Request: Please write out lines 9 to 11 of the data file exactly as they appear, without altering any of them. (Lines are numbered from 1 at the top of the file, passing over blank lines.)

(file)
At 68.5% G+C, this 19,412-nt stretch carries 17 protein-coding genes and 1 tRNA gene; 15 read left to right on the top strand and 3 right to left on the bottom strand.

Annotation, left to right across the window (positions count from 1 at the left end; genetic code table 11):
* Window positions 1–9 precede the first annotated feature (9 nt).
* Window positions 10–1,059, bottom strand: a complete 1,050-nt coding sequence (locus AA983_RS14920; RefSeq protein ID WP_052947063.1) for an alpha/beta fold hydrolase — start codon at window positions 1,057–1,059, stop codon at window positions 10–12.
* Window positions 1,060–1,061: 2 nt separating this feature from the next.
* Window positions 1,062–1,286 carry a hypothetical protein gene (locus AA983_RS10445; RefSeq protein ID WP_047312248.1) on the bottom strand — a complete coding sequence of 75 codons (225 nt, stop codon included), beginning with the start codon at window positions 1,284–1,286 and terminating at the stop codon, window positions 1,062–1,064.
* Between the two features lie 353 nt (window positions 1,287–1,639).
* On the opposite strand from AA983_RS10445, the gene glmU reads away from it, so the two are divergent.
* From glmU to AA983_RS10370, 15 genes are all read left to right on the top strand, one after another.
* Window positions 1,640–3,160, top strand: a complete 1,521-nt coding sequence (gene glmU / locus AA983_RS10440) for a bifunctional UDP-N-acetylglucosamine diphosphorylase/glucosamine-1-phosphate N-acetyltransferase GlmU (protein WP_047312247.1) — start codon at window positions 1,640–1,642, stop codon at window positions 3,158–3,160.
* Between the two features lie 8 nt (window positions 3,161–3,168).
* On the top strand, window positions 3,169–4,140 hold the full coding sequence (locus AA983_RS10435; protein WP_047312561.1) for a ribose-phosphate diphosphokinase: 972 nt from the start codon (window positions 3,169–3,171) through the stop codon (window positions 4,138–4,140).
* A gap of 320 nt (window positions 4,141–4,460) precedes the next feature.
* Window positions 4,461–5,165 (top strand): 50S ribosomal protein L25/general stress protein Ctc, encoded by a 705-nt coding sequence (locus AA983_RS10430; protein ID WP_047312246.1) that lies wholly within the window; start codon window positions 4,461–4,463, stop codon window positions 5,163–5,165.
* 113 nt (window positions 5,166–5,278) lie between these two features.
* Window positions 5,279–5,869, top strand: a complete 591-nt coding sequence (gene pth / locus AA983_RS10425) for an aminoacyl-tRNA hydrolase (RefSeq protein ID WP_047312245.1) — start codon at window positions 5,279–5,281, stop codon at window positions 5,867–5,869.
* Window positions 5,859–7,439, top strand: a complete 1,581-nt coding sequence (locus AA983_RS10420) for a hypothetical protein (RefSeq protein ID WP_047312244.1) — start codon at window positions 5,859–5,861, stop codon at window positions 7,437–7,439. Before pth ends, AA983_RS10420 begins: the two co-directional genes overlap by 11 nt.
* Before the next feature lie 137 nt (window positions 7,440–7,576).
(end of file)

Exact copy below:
* From glmU to AA983_RS10370, 15 genes are all read left to right on the top strand, one after another.
* Window positions 1,640–3,160, top strand: a complete 1,521-nt coding sequence (gene glmU / locus AA983_RS10440) for a bifunctional UDP-N-acetylglucosamine diphosphorylase/glucosamine-1-phosphate N-acetyltransferase GlmU (protein WP_047312247.1) — start codon at window positions 1,640–1,642, stop codon at window positions 3,158–3,160.
* Between the two features lie 8 nt (window positions 3,161–3,168).